Nanga Female 3:3:
The sister of the Nyelethi 4:3 Male and part of the successful litter of 3 that all reached independence. This female disappeared off the regulars list until early in 2013 she was seen mating with the Gowrie male on the Northern Boundary and then 3 months later, in June 2013, was found with 2 young Male cubs just East of the Manyelethi River. This was her first litter and she is still raising one of these little cubs, the other vanished during an altercation with the Tsalala pride seen in a blog here. She was born in 2009 and has now taken over her mothers territory, the Nyelethi Female.
Maliliwane Female 2:2:
This female is a seldom seen Leopard in these parts and spend much time in the north eastern corner of Marthly. She is known off Londolozi as Kwatile or Mlowhati female . Born in October 2007, this female has had 1 known litter from the ‘new’ Gowrie male, known as the Lamula male elsewhere, which was subsequently lost, and has been seen mating with the same male, in approximately October or November 2013, and the last time she was seen, she seemed to be looking for a den sight and seemed to be carrying heavily. She was mothered by the Campbell Koppies female and fathered by the ‘old’ Gowrie Male, who used to be known as Mafufunyane Male.
Ximpalapala Female 4:4:
This leopard is the most elusive leopard on Londolozi and there was not even a photograph to show for her. She is an extremely shy leopard that runs at the sound of a vehicle. Her life story is unfortunately unknown, however, she produced 3 amazing daughters which spent much time on Ximpalapala crest in late 2012 and early 2013. All three were very relaxed unlike their mother. Currently only 1 remains. She was seen in August 2013 mating with the Gowrie male, and hence should be currently looking after a litter of cubs.
Piva Female 2:2:
This female is known to move in the deep southerns regions of Londolozi and is known elsewhere as the Nottens female, as being the daughter of what we here at Londolozi knew as the Nottens 5:5 female. She was born in November 1998. She has been recorded to have had 7 litters of cubs until 2012, including 15 cubs of which it is know that 5 have reached independence.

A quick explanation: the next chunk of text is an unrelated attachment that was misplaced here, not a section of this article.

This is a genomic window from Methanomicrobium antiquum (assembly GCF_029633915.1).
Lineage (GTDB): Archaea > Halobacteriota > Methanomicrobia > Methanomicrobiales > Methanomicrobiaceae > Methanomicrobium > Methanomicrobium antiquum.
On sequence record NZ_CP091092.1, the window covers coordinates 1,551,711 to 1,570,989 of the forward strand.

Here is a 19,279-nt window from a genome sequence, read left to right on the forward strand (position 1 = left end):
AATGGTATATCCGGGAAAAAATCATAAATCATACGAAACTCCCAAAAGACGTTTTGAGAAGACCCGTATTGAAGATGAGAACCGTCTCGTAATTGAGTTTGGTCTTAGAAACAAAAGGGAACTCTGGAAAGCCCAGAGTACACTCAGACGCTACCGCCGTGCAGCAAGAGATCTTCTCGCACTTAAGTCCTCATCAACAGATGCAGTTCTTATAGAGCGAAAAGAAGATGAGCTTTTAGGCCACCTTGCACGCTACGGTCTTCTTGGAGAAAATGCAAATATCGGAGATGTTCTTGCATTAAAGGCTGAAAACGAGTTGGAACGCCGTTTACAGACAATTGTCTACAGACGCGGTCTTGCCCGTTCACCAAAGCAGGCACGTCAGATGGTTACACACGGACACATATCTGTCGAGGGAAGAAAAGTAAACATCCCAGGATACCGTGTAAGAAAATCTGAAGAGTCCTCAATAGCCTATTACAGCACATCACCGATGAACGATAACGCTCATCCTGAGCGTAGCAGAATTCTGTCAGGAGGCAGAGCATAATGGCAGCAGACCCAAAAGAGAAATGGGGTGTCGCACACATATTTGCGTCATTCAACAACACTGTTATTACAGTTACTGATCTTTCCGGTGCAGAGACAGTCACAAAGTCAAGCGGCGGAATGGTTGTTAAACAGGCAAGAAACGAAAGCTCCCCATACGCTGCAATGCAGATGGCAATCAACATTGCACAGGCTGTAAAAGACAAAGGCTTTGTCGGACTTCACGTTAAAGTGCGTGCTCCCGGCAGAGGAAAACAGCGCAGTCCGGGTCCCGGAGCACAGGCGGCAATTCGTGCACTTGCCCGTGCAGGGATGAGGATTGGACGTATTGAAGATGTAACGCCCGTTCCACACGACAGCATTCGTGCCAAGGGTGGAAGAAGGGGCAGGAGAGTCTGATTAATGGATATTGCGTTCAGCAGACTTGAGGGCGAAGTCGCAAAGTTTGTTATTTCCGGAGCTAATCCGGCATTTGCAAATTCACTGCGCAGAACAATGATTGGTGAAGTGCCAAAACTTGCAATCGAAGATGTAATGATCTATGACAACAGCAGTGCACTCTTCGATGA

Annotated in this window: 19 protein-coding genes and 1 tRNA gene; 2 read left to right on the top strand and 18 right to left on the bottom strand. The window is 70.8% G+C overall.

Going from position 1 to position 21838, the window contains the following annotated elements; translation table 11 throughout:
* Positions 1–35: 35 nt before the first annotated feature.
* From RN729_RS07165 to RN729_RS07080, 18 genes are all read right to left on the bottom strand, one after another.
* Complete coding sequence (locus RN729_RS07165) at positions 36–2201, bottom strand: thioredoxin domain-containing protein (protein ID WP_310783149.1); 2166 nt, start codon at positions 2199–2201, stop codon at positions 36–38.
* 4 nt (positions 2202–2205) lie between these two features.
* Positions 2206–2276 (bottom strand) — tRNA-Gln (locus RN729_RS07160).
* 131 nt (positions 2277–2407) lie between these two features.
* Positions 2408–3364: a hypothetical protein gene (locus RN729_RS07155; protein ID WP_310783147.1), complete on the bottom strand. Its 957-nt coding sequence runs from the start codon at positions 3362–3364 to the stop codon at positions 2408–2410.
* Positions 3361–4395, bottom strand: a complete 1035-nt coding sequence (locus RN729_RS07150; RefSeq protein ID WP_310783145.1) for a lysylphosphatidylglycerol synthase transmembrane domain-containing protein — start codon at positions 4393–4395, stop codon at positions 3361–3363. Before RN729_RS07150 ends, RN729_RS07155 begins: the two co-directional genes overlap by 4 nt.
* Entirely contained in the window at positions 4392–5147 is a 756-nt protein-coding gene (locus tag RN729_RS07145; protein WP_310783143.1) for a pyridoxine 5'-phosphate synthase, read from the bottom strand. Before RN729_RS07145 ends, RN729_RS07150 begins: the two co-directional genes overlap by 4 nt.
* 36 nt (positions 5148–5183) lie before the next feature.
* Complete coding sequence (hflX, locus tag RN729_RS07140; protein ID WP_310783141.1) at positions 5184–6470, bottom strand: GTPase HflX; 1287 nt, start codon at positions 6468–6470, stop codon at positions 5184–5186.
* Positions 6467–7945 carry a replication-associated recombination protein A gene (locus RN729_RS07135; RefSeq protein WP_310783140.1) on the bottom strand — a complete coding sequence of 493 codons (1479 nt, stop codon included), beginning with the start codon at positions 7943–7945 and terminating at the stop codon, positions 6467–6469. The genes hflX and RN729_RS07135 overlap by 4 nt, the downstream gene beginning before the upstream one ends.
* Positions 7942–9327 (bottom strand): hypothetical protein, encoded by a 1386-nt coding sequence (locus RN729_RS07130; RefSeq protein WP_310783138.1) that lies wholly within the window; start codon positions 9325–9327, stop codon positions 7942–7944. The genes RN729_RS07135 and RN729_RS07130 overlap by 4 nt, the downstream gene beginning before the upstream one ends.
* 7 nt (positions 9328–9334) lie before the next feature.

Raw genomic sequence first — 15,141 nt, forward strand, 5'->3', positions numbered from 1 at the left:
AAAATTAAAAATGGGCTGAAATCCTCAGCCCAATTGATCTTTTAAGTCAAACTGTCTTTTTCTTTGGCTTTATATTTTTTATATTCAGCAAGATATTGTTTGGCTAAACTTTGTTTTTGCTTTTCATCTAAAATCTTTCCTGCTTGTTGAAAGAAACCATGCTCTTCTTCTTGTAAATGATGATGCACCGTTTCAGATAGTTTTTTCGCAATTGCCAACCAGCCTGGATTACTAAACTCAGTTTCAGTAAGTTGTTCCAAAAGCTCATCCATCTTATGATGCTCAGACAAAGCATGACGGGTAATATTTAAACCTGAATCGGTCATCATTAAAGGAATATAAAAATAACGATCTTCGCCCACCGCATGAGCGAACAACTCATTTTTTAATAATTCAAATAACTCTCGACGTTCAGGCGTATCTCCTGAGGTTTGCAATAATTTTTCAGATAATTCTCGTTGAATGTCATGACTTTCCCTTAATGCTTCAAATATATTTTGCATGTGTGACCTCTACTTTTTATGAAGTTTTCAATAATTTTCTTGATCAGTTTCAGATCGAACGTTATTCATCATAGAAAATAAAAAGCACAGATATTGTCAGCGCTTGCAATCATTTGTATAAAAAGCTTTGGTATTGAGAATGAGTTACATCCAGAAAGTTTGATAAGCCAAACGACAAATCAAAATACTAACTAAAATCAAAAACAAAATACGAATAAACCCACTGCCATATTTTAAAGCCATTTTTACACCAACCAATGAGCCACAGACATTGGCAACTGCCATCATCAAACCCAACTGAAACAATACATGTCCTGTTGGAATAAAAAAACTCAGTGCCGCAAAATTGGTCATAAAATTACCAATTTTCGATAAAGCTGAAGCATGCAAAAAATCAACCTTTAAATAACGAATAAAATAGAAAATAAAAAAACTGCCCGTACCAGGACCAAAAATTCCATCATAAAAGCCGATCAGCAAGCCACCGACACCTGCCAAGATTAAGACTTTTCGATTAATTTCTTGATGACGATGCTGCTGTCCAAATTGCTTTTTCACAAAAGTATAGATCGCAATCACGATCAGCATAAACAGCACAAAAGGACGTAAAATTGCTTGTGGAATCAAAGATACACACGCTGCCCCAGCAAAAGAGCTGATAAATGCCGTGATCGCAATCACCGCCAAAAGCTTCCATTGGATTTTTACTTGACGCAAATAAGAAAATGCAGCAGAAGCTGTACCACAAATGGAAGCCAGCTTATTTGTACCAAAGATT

Ximpalapala Young Female 3:3:
The only remaining cub of the Ximpalapala female from a litter of 3 females. Born in March 2012, this little female reached independence at age 13 months. She spent many days with 1 of her sisters in the branches of the Marula trees on the crest of Ximpalapala, in the North. She is know in a period of her life where she is nomadic and is regularly seen south and north of the reserve. East and West of camp. Her movements are erratic, however, she is calculated and is poised for success. She is a true leopard in the sense of opportunism, killing anything from large Impala rams to small dwarf and banded mongooses.
Tutlwa Young Female 2:2:
Another very elusive young female leopard, born to the Tutlwa female along with a brother, at the Mhangeni lookout on the Sand river in June 2011, that have both survived to independence and are both viewed on Londolozi. This female has really come into her own and has been seen scent marking around the Western regions of Sparta/ Taylor. She is possibly setting up territory in that area and we look forward to what the future hold for this young leopard.
Dudley Riverbank Female 3:3:
One that has eluded me for over a year now, the Dudley riverbank female. I have spent many hours in search of this elderly cat with no luck. She spends most of her time in the deeper parts of Dudley, Dudley riverbank, the Tugwaan drainage line and further south of that. It is only in times of exploration that she is seen, when rangers and trackers venture into the deep south and spend long mornings working out her movements through tracks of various ages scattered around Dudley. Her mother was possible the most famous Londolozi leopard that walked these lands, the 3:4 female, and she was born in September of 1998. Since then she has managed to have 5 litters until her last in March 2012, where she had 1 young female cub at Paul’s crossing in the Tugwaan Drainage line, the last known status of this young female, was that she was still dependent, however this may have changed in recent months. Will the legacy of the 3:4 female continue? Only time will tell.
Mashaba Young Female 2:2:
The first leopard I ever saw on Londolozi at the tender age of 2 months, the Mashaba young female. She was born in August 2012 in the Sand River near Plaque Rock. The only survivor of a litter of 3 and the first litter of her mothers, the Mashaba female. Fathered by the most dominant male in the area, the Marthly male, she now spends a lot of her time, since her recent independence, within the heart of her mothers territory. She is often seen hunting young impala, duikers and even mongooses and rock monitors. Until now, she has been unscathed besides a slight gash to the right thigh, which has now healed. We look forward to watching this female grow and mature here on Londolozi.
For us it is very important from a research point of view to understand the Leopard population here, to know the individuals and to follow their lives. It has been a part of what happens here for many years and dates back to the era of the Mother Leopard. If anyone has any information regarding the unknown leopards or further information on leopards we do view, please fill in the comments so that we can keep learning from these amazing animals.
Written and Photographed by: Mike Sutherland